It’s no secret that children learn through play as they grow. Unstructured playtime in a safe environment gives children the agency to build skills and imagination. Specifically, collaborative play with other children or even adults is critical. Puzzles may not be the first toy that comes to mind when you hear the term “collaborative play,” but adults can use them to teach many crucial principles to children.
Sharing is at the center of collaborative play. Although it can be difficult for some children to see the benefit of sharing their toys and games, the payoff will come when they become empathetic and emotionally aware of others. A way to share puzzles could be by having a “puzzle party” where a few children bring a puzzle from home and play with all the puzzles. The children can see how everyone has more fun when they come together and share while also learning ownership of their puzzle since that is the one they will take back home.
Another classic lesson kids learn through play is taking turns. Once children learn to take turns successfully, they build skills in patience and cooperation. Taking turns is most easily taught by playing a board game, but puzzles are another avenue for this lesson. Children can switch off who puts the next piece of the puzzle in, or for smaller puzzles, take turns solving the whole puzzle.
Learning How Other Kids Play
As a child develops their habits of play, they should also be exposed to how other kids play. Children can learn new ways to solve problems, complete tasks, and gain unique skills in collaborative play situations by seeing how their friends or siblings play. Puzzles are an excellent way for children to observe how others play – does the other child start the puzzle differently or have a different strategy than they do?
Many children have a natural sense of imagination when they are young. Imaginative play is beneficial in many ways, especially in fostering creativity. Even structured toys and games like puzzles with a clear goal (e.g., solve the puzzle, earn the most points, etc.) can be used for imaginative play. If the puzzle has letters or numbers, you can ask your child to make up a story using a word that starts with that letter or includes that number. For jigsaw puzzles, encourage children to create a story explaining what is happening in the picture.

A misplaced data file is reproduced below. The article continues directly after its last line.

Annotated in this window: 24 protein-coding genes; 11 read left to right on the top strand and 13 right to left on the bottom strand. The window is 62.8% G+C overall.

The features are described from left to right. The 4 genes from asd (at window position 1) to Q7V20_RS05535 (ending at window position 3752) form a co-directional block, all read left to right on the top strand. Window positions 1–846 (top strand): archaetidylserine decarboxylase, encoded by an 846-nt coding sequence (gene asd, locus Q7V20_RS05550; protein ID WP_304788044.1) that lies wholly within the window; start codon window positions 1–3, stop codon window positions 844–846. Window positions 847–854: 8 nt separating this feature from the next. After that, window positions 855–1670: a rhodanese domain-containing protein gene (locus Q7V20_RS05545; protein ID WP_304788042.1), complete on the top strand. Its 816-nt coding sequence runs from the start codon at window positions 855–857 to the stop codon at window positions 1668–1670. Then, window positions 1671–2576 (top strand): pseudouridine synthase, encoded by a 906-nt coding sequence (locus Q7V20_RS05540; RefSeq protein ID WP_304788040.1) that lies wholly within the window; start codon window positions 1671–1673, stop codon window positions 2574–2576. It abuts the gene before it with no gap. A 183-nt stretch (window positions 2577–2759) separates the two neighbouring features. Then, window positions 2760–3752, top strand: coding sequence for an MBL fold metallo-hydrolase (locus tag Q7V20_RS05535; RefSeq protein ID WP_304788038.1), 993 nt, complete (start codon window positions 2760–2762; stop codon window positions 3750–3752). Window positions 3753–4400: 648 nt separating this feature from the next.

Children can learn how to be innovative through collaborative play. Building off of imaginative play, children can think outside of the box when it comes to a toy or game they have already played with many times. Challenge your child and their friends or siblings to create a new game from the materials they already have, or combine two games/toys to create something new. Even with a simple name puzzle, children could sort the pieces by color instead of word order, separate vowels and consonants, or rearrange the letters to form a new word. When children practice innovation with their playmates, everyone can learn something new.
Different Age Groups
Another vital aspect of collaborative play is when children play with children older or younger than themselves. There are important lessons to be learned both ways: when a child plays with someone older, they can see how they use their more experienced brain and body to play, whereas, with a younger playmate, they can teach them how to do a task the younger child may not know. This is especially crucial for children without siblings. Most adults spend time with people from different age groups in some capacity every day, so starting children’s exposure to age dynamics as soon as possible is beneficial.
There are plenty of other benefits to collaborative play you can read about, but the best way to understand these benefits is to see how it plays out with children in person. If you are interested in seeing how puzzles can be used for collaborative play, we have many options at Hollow Woodworks. Our products are customizable, colorful, unique, safe, and educational for children of all ages. Check out our website and get in touch today!